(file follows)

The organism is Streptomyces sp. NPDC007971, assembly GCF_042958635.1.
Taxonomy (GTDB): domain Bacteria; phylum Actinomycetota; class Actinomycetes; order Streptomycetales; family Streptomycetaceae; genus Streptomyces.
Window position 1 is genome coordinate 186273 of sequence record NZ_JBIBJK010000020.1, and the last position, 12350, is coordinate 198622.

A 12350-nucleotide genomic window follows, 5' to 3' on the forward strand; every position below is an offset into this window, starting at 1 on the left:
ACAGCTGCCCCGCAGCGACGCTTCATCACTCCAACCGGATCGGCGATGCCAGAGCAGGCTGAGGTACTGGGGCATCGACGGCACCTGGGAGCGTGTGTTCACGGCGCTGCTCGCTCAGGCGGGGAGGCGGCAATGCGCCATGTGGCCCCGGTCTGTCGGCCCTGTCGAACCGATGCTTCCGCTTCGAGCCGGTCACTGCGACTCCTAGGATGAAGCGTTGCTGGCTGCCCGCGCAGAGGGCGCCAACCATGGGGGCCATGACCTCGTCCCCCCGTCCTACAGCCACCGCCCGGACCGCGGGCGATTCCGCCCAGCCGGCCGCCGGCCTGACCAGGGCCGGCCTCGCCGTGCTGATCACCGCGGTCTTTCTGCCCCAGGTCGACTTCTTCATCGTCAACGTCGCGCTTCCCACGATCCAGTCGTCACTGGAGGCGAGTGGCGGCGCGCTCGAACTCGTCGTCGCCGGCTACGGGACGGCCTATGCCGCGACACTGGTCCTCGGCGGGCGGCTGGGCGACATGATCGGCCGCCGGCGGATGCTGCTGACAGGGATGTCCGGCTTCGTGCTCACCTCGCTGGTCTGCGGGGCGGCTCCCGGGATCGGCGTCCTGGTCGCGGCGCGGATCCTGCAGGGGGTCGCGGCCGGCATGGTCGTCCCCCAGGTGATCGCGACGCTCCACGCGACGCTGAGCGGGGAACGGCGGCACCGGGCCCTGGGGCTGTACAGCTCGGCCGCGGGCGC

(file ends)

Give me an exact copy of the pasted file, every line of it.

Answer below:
The organism is Streptomyces sp. NPDC007971, assembly GCF_042958635.1.
Taxonomy (GTDB): domain Bacteria; phylum Actinomycetota; class Actinomycetes; order Streptomycetales; family Streptomycetaceae; genus Streptomyces.
Window position 1 is genome coordinate 186273 of sequence record NZ_JBIBJK010000020.1, and the last position, 12350, is coordinate 198622.

A 12350-nucleotide genomic window follows, 5' to 3' on the forward strand; every position below is an offset into this window, starting at 1 on the left:
ACAGCTGCCCCGCAGCGACGCTTCATCACTCCAACCGGATCGGCGATGCCAGAGCAGGCTGAGGTACTGGGGCATCGACGGCACCTGGGAGCGTGTGTTCACGGCGCTGCTCGCTCAGGCGGGGAGGCGGCAATGCGCCATGTGGCCCCGGTCTGTCGGCCCTGTCGAACCGATGCTTCCGCTTCGAGCCGGTCACTGCGACTCCTAGGATGAAGCGTTGCTGGCTGCCCGCGCAGAGGGCGCCAACCATGGGGGCCATGACCTCGTCCCCCCGTCCTACAGCCACCGCCCGGACCGCGGGCGATTCCGCCCAGCCGGCCGCCGGCCTGACCAGGGCCGGCCTCGCCGTGCTGATCACCGCGGTCTTTCTGCCCCAGGTCGACTTCTTCATCGTCAACGTCGCGCTTCCCACGATCCAGTCGTCACTGGAGGCGAGTGGCGGCGCGCTCGAACTCGTCGTCGCCGGCTACGGGACGGCCTATGCCGCGACACTGGTCCTCGGCGGGCGGCTGGGCGACATGATCGGCCGCCGGCGGATGCTGCTGACAGGGATGTCCGGCTTCGTGCTCACCTCGCTGGTCTGCGGGGCGGCTCCCGGGATCGGCGTCCTGGTCGCGGCGCGGATCCTGCAGGGGGTCGCGGCCGGCATGGTCGTCCCCCAGGTGATCGCGACGCTCCACGCGACGCTGAGCGGGGAACGGCGGCACCGGGCCCTGGGGCTGTACAGCTCGGCCGCGGGCGC